Ages 3-8. If you read Bannerman's Little Black Sambo as a child, you remember the wonderful story, especially the part about the tigers that turn into butter; but because of the exaggerated black stereotypes, few children see any version today. Now, nearly 100 years after the story was first published in 1899, Lester and Pinkney have stripped away the ugly racism and retold the story in a new way. As with their Tales of Uncle Remus collections, they have reclaimed a great classic for children. Lester tells it not with the simplicity of Bannerman but in an expansive black storytelling voice that's both folksy and contemporary, funny and fearful ("I'm finer than you two losers" ). Sam is shopping for school clothes with his affectionate parents; he's smart and sassy, and he gets what he wants. Then on his way to school, one tiger after another threatens to eat him up and he bargains his new clothes away ("Nice coat. It's a deal, Sam" ). The essentials are here: the snarling tigers won't let go of each other's tails, and they run so fast that they turn to butter, which Sam's mother uses to make pancakes--and Sam gets his clothes back. Pinkney's wonderfully detailed pencil-and-watercolor paintings capture the sunlit, idyllic community, where people and animals live in harmony. Only the fierce, prowling tigers are outsiders, both powerful and ridiculous. As in John Henry (1994), the whole natural world seems part of the human drama. Adults will be arguing about this book for months, in print and on the Internet, and Lester's afterword is an excellent place to start the discussion. As for kids, they'll love the book about a child hero who can outwit tigers. (Reviewed June 1 & 15, 1996)0803720289Hazel Rochman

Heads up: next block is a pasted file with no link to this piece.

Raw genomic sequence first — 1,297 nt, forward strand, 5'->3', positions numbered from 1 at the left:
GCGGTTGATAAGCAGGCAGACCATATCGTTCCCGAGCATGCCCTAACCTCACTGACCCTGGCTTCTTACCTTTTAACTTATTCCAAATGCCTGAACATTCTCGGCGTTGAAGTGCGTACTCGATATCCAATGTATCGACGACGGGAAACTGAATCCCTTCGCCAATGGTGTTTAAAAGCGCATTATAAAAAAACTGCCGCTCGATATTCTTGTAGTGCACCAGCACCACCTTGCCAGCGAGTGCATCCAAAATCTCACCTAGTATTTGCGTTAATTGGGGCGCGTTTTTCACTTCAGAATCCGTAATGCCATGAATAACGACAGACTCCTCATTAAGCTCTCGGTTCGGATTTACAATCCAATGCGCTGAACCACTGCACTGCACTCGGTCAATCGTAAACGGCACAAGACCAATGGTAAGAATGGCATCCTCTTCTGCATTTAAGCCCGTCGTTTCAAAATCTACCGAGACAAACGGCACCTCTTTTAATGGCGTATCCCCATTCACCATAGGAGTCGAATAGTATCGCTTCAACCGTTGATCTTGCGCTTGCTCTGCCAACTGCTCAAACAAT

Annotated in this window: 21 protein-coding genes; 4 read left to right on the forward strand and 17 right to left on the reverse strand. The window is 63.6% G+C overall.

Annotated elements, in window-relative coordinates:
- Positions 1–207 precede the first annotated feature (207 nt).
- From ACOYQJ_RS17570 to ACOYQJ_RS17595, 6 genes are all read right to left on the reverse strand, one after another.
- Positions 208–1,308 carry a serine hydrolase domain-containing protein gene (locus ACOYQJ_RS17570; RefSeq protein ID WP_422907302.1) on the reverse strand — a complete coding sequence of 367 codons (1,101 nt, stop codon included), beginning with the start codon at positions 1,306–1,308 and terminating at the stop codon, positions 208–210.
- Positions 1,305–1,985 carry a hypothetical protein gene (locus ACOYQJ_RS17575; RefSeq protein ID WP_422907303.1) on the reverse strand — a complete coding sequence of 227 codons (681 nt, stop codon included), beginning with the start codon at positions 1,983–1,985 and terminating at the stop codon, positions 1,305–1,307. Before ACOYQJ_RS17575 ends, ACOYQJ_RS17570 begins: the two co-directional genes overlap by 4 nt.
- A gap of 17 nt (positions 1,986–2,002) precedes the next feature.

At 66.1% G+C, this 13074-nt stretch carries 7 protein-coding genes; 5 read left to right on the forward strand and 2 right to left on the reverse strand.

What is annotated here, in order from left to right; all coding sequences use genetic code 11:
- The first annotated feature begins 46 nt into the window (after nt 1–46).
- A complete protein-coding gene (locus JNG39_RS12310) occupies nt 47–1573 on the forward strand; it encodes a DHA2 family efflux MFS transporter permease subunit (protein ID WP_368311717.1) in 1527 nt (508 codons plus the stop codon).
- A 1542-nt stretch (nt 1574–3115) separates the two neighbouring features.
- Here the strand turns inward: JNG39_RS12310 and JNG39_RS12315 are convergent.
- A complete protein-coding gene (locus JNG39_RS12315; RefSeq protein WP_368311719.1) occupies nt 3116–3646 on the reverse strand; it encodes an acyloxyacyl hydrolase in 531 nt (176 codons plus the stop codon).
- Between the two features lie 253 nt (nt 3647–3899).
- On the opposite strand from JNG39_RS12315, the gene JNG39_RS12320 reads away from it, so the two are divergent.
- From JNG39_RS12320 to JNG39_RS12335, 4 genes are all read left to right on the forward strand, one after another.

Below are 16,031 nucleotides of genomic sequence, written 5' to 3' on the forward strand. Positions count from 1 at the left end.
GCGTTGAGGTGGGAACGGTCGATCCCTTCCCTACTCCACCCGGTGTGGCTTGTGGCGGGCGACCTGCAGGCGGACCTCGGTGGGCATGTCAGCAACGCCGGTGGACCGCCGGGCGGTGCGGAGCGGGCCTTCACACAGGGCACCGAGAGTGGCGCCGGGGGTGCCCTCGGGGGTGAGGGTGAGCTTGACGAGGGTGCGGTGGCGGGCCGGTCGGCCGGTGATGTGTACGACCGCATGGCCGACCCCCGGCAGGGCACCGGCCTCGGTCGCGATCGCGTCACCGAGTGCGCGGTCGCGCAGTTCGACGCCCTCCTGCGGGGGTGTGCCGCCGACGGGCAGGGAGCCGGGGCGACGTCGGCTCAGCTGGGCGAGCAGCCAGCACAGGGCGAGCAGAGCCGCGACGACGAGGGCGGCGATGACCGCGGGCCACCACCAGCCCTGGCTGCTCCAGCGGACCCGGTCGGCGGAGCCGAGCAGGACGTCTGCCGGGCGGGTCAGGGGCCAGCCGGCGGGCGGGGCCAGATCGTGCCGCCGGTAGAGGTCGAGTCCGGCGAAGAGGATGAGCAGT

From Booklist, Copyright (c) American Library Association. Used with permission.
Review by Publisher's Weekly Review